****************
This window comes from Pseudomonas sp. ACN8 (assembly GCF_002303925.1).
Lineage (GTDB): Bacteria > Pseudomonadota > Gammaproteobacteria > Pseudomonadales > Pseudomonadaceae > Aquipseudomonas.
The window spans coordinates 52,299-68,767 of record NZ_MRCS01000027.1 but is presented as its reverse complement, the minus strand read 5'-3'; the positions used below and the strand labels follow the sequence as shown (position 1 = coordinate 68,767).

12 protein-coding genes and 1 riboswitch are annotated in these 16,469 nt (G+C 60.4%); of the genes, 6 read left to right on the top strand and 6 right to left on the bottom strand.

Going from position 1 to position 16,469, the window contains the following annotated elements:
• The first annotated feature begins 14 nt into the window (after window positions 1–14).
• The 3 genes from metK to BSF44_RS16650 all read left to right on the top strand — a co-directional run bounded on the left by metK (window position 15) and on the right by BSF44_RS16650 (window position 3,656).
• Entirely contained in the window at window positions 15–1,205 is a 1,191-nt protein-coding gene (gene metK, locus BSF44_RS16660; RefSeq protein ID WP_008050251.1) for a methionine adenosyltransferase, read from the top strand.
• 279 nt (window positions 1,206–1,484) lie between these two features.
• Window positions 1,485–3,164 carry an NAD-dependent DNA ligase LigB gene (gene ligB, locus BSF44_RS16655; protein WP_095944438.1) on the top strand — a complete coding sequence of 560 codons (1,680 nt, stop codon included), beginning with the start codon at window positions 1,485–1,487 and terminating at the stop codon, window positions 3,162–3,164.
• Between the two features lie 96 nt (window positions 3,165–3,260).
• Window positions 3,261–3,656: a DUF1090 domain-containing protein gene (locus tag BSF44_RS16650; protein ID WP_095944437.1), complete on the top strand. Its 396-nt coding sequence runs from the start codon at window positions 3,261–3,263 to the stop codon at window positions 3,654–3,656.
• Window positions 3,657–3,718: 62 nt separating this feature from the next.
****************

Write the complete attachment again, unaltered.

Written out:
This window comes from Pseudomonas sp. ACN8 (assembly GCF_002303925.1).
Lineage (GTDB): Bacteria > Pseudomonadota > Gammaproteobacteria > Pseudomonadales > Pseudomonadaceae > Aquipseudomonas.
The window spans coordinates 52,299-68,767 of record NZ_MRCS01000027.1 but is presented as its reverse complement, the minus strand read 5'-3'; the positions used below and the strand labels follow the sequence as shown (position 1 = coordinate 68,767).

12 protein-coding genes and 1 riboswitch are annotated in these 16,469 nt (G+C 60.4%); of the genes, 6 read left to right on the top strand and 6 right to left on the bottom strand.

Going from position 1 to position 16,469, the window contains the following annotated elements:
• The first annotated feature begins 14 nt into the window (after window positions 1–14).
• The 3 genes from metK to BSF44_RS16650 all read left to right on the top strand — a co-directional run bounded on the left by metK (window position 15) and on the right by BSF44_RS16650 (window position 3,656).
• Entirely contained in the window at window positions 15–1,205 is a 1,191-nt protein-coding gene (gene metK, locus BSF44_RS16660; RefSeq protein ID WP_008050251.1) for a methionine adenosyltransferase, read from the top strand.
• 279 nt (window positions 1,206–1,484) lie between these two features.
• Window positions 1,485–3,164 carry an NAD-dependent DNA ligase LigB gene (gene ligB, locus BSF44_RS16655; protein WP_095944438.1) on the top strand — a complete coding sequence of 560 codons (1,680 nt, stop codon included), beginning with the start codon at window positions 1,485–1,487 and terminating at the stop codon, window positions 3,162–3,164.
• Between the two features lie 96 nt (window positions 3,165–3,260).
• Window positions 3,261–3,656: a DUF1090 domain-containing protein gene (locus tag BSF44_RS16650; protein ID WP_095944437.1), complete on the top strand. Its 396-nt coding sequence runs from the start codon at window positions 3,261–3,263 to the stop codon at window positions 3,654–3,656.
• Window positions 3,657–3,718: 62 nt separating this feature from the next.